Saturday marks the lunar New Year, or Chinese New Year, which will be celebrated for seven days around the world. The coming year is the year of the rooster. “Roosters” are hard-working, courageous, and talented, among other traits. Other roosters were born in 1921, 1933, 1945, 1957, 1969, 1981, 1993, and 2005.
Although this may not be a holiday that you celebrate personally, chances are you have colleagues, co-workers, clients, or friends who celebrate it.
Many large cities hold New Year’s celebrations, which represent great opportunities to attend and participate. Acknowledging the holiday can be a way to not only expand your relationships, but to learn about traditions that may not be familiar to you.
Holidays such as this one are ways in which you can draw your employees into “non-work” engagement. Obviously, it doesn’t need to be this holiday, but similar celebrations are good ways in which leaders can introduce inclusiveness in non-threatening and fun ways. Who knows? It might even start an “around the world” theme where periodically you celebrate different cultures and traditions.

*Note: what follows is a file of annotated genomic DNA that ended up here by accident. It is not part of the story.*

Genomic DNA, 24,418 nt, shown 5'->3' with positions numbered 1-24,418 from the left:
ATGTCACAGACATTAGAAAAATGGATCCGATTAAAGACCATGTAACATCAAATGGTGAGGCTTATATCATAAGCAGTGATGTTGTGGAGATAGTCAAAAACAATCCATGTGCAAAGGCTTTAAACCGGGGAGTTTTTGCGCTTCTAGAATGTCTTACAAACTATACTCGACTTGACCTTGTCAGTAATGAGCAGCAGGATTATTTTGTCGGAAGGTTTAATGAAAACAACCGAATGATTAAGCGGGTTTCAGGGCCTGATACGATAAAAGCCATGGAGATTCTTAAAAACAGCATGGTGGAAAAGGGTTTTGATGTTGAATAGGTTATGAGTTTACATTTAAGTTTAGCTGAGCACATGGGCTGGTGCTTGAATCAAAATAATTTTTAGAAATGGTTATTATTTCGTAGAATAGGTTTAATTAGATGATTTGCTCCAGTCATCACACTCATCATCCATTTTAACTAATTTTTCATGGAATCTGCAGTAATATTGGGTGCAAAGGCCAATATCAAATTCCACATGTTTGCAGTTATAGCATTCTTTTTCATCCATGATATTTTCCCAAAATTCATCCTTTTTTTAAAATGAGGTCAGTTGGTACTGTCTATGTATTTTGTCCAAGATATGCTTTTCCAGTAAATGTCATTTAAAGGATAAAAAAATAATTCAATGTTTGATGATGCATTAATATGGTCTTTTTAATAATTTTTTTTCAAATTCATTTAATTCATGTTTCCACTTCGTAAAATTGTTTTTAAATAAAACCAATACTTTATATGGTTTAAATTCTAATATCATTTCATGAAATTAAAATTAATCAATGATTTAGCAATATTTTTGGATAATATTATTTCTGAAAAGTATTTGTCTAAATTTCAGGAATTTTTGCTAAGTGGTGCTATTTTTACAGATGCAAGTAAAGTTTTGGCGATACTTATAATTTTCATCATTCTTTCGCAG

We’re in a new environment where people may be more timid about expressing their cultural preferences, so your effort to embrace “otherness” will be welcomed. It speaks volumes about you as a leader and your company’s values.
Solicit ideas from your employees about other ways you can informally learn more about each other’s backgrounds. If they aren’t interested, it’s not a big deal, but chances are they will appreciate your effort to expand understanding and awareness of each other’s backgrounds.
In the meantime, Gōngxǐ fācái (“happiness and prosperity”) for the year ahead.
Have a great day!
Quote of the Day
— Chinese Proverb
January 26th Trivia
On this day in history
India became a republic, no longer under British domain, in 1950.
Originally published in Executive Insight Tip of the Week
January 26, 2017